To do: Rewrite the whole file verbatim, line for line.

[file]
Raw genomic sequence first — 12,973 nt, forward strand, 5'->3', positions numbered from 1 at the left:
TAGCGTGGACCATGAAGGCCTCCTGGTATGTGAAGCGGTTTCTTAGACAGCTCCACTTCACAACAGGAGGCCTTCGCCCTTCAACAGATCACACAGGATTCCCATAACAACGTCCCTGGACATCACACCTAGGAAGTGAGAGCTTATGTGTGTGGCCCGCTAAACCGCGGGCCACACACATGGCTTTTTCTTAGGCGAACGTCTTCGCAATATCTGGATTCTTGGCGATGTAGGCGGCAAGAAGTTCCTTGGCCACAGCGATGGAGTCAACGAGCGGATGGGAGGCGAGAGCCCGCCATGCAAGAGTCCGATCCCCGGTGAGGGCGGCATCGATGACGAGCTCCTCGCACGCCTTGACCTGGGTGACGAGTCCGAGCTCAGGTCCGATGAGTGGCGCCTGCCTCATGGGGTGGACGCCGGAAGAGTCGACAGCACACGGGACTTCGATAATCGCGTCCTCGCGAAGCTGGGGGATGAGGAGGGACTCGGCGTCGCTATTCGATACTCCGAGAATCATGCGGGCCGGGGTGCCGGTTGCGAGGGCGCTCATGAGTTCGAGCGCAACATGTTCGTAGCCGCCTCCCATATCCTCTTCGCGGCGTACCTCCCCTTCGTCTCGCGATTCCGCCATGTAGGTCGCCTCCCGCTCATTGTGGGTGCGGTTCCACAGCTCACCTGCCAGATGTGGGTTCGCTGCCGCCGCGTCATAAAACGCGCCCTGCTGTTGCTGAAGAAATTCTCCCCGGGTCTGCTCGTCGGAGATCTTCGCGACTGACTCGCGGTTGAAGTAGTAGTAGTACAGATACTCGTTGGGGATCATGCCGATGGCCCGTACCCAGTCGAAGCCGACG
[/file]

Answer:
Raw genomic sequence first — 12,973 nt, forward strand, 5'->3', positions numbered from 1 at the left:
TAGCGTGGACCATGAAGGCCTCCTGGTATGTGAAGCGGTTTCTTAGACAGCTCCACTTCACAACAGGAGGCCTTCGCCCTTCAACAGATCACACAGGATTCCCATAACAACGTCCCTGGACATCACACCTAGGAAGTGAGAGCTTATGTGTGTGGCCCGCTAAACCGCGGGCCACACACATGGCTTTTTCTTAGGCGAACGTCTTCGCAATATCTGGATTCTTGGCGATGTAGGCGGCAAGAAGTTCCTTGGCCACAGCGATGGAGTCAACGAGCGGATGGGAGGCGAGAGCCCGCCATGCAAGAGTCCGATCCCCGGTGAGGGCGGCATCGATGACGAGCTCCTCGCACGCCTTGACCTGGGTGACGAGTCCGAGCTCAGGTCCGATGAGTGGCGCCTGCCTCATGGGGTGGACGCCGGAAGAGTCGACAGCACACGGGACTTCGATAATCGCGTCCTCGCGAAGCTGGGGGATGAGGAGGGACTCGGCGTCGCTATTCGATACTCCGAGAATCATGCGGGCCGGGGTGCCGGTTGCGAGGGCGCTCATGAGTTCGAGCGCAACATGTTCGTAGCCGCCTCCCATATCCTCTTCGCGGCGTACCTCCCCTTCGTCTCGCGATTCCGCCATGTAGGTCGCCTCCCGCTCATTGTGGGTGCGGTTCCACAGCTCACCTGCCAGATGTGGGTTCGCTGCCGCCGCGTCATAAAACGCGCCCTGCTGTTGCTGAAGAAATTCTCCCCGGGTCTGCTCGTCGGAGATCTTCGCGACTGACTCGCGGTTGAAGTAGTAGTAGTACAGATACTCGTTGGGGATCATGCCGATGGCCCGTACCCAGTCGAAGCCGACG